Health

Corpora Nigra Cysts Can Affect Your Horse’s Vision

Behavioural issues in your horse could be a sign that something is amiss with your horse’s vision, and corpora nigra cysts could be the culprit.

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By: Angie Beaudet |

A horse’s visual perception is considerably different than ours in regard to colours, adaptation to light, visual fields and acuity. Sight is vital to survival in the wild, but it also has a considerable impact on the equine athlete. Being able to judge the distance and height of a jump, as well as evaluating terrain, are crucial elements that can affect the performance of the sport horse.

If you’ve been struggling with behavioural issues such as head-shaking or spookiness, it could possibly be a sign that something is amiss with your horse’s vision. Corpora nigra cysts could be the culprit.

What are corpora nigra cysts in horses?

While looking into a horse’s eye in bright, sunny conditions, you may notice the tiny brown oddly-shaped formations along the top of the horse’s pupil. These are the corpora nigra. Attached to the iris (the coloured part of the eye), it’s believed that the main function of this unique structure is to shade the pupil from excessive glare. In some cases, this structure may become cystic, causing the corpora nigra to be larger than normal or in other instances, causing brown-coloured enlargements to form elsewhere along the edge of the pupil. These cysts look like dark bubbles and can best be observed by shining a light into the horse’s eye.

While a fairly common condition and generally benign – in many cases not requiring treatment or intervention – the cysts can affect vision. The eye actually looks normal to anyone observing the horse, as the cysts only become visible under bright light. For this reason, many horses go undiagnosed until a routine eye exam is performed by a veterinarian. If the cysts are large enough to obstruct the pupil, the horse may experience blind spots in its vision. This hindrance to vision can vary according to light conditions, depending on the size of the pupil (whether fully constricted or fully open).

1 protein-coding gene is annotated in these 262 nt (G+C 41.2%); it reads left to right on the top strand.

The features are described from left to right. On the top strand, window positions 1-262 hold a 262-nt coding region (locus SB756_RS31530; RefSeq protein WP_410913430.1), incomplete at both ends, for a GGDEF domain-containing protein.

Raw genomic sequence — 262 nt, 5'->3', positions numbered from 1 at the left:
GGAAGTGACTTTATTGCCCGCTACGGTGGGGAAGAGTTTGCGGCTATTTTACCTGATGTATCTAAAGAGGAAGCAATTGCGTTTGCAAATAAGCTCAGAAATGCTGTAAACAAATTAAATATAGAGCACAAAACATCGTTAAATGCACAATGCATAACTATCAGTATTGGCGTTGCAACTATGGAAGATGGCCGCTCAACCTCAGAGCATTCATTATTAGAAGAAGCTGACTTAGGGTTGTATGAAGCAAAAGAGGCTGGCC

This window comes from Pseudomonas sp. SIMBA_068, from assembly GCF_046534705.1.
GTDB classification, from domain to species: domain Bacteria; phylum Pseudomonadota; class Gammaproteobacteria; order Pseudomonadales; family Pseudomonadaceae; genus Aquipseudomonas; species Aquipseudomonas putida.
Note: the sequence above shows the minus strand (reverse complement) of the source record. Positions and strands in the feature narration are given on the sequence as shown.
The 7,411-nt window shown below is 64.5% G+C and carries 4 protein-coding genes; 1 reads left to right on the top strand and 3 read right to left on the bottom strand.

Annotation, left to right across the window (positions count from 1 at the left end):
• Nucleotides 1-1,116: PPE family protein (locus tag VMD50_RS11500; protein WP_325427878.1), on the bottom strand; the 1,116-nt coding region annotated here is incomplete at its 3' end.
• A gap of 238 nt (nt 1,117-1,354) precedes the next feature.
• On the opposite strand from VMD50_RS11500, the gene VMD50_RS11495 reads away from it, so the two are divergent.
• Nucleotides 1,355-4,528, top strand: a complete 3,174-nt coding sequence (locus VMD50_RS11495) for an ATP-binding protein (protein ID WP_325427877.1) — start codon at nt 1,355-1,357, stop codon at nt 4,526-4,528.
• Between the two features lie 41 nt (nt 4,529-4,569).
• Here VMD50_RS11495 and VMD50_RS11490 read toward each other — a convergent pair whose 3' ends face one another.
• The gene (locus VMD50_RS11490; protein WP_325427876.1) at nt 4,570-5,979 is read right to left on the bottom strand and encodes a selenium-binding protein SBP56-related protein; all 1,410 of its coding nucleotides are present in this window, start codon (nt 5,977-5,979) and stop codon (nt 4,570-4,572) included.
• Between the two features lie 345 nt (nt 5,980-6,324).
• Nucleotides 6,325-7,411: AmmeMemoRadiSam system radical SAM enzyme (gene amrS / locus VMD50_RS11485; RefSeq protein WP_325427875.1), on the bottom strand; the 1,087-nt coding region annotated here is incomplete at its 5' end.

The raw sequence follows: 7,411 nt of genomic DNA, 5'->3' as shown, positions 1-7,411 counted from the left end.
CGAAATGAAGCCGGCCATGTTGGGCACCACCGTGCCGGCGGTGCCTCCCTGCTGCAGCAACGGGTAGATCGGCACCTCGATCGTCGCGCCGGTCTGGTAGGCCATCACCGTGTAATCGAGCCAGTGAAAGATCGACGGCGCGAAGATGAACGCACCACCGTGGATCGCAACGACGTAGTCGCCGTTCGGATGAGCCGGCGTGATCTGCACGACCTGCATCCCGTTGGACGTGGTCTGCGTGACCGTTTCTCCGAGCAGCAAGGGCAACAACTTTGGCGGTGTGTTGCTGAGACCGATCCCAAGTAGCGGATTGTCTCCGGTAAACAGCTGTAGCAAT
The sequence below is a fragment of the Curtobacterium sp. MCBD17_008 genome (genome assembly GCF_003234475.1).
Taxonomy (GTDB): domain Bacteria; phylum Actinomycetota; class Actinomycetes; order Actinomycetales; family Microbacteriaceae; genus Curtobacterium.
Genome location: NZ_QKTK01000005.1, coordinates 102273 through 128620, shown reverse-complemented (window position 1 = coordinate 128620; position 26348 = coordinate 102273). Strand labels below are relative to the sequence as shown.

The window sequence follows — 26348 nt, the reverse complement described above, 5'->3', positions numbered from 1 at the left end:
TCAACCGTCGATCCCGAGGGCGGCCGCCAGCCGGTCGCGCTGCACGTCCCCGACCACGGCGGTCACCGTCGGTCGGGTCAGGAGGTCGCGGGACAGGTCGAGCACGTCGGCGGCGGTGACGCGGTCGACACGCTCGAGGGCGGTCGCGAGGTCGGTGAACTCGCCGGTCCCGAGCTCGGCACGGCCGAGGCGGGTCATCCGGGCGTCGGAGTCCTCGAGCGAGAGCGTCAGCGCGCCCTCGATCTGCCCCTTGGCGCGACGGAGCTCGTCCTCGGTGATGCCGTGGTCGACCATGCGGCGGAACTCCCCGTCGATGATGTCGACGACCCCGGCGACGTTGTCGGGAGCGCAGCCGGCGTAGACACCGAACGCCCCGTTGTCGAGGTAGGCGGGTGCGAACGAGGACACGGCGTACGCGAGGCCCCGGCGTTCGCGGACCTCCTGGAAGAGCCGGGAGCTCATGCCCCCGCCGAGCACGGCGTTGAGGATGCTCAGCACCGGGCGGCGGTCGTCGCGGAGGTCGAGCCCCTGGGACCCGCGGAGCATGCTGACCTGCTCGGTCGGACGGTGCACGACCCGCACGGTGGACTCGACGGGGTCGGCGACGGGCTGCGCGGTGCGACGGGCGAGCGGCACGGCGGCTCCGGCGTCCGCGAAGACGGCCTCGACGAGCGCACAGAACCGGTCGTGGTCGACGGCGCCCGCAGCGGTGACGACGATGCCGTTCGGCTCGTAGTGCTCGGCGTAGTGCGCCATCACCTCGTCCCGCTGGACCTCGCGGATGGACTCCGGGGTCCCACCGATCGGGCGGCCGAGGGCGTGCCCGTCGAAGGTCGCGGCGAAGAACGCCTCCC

The condition does not cause any pain or discomfort, therefore horses do not present the typical symptoms of eye pain including a semi-closed or closed eyelid and runny eye which are often associated with other conditions such as uveitis. Typical symptoms instead include behavioural and performance issues such as headshaking, spooking, or refusing when jumping. Depending on the location and size of the cyst, some horses only display behavioural issues under certain light conditions such as full sun when the pupil is the most constricted and the cyst will be more obstructive to vision, but not if the sky is overcast. However, many horses do not present any symptoms whatsoever.

Treatment for corpora nigra cysts

Following an eye exam, your veterinarian may refer your horse to an equine ophthalmologist to confirm the diagnosis and to discuss treatment options. Other conditions such as equine iris melanomas (tumours) will also need to be ruled out, as they can resemble cysts but are much more serious.

Once the condition is properly diagnosed, a simple procedure using lasers can be performed in order to deflate the cysts that are obstructing vision. With vision restored and blind spots eliminated, the behavioural issues they were causing should also be resolved. The procedure is generally very successful, but cysts can occasionally return, so regular eye exams are key.

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